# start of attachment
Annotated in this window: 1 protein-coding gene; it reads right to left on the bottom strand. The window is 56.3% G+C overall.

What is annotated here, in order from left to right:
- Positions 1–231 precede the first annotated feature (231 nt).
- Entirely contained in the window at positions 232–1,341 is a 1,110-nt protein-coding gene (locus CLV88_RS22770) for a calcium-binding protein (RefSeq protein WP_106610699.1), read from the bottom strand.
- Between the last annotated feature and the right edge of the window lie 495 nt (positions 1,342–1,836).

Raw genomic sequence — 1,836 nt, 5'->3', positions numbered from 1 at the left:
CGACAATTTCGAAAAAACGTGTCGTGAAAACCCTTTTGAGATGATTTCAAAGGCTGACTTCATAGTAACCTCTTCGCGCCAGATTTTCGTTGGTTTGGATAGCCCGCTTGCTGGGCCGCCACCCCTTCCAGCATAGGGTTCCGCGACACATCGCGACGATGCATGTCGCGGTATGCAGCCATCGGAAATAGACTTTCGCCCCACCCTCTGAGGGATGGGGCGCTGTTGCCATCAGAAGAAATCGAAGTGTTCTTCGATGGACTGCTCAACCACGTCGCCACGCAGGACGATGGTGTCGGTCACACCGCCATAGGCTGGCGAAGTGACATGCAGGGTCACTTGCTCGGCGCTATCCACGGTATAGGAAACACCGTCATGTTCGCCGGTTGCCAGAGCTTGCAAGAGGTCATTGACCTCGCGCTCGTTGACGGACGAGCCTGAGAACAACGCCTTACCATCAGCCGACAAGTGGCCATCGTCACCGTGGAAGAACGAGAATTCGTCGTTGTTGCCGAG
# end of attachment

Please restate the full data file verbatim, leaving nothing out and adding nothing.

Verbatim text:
Annotated in this window: 1 protein-coding gene; it reads right to left on the bottom strand. The window is 56.3% G+C overall.

What is annotated here, in order from left to right:
- Positions 1–231 precede the first annotated feature (231 nt).
- Entirely contained in the window at positions 232–1,341 is a 1,110-nt protein-coding gene (locus CLV88_RS22770) for a calcium-binding protein (RefSeq protein WP_106610699.1), read from the bottom strand.
- Between the last annotated feature and the right edge of the window lie 495 nt (positions 1,342–1,836).

Raw genomic sequence — 1,836 nt, 5'->3', positions numbered from 1 at the left:
CGACAATTTCGAAAAAACGTGTCGTGAAAACCCTTTTGAGATGATTTCAAAGGCTGACTTCATAGTAACCTCTTCGCGCCAGATTTTCGTTGGTTTGGATAGCCCGCTTGCTGGGCCGCCACCCCTTCCAGCATAGGGTTCCGCGACACATCGCGACGATGCATGTCGCGGTATGCAGCCATCGGAAATAGACTTTCGCCCCACCCTCTGAGGGATGGGGCGCTGTTGCCATCAGAAGAAATCGAAGTGTTCTTCGATGGACTGCTCAACCACGTCGCCACGCAGGACGATGGTGTCGGTCACACCGCCATAGGCTGGCGAAGTGACATGCAGGGTCACTTGCTCGGCGCTATCCACGGTATAGGAAACACCGTCATGTTCGCCGGTTGCCAGAGCTTGCAAGAGGTCATTGACCTCGCGCTCGTTGACGGACGAGCCTGAGAACAACGCCTTACCATCAGCCGACAAGTGGCCATCGTCACCGTGGAAGAACGAGAATTCGTCGTTGTTGCCGAG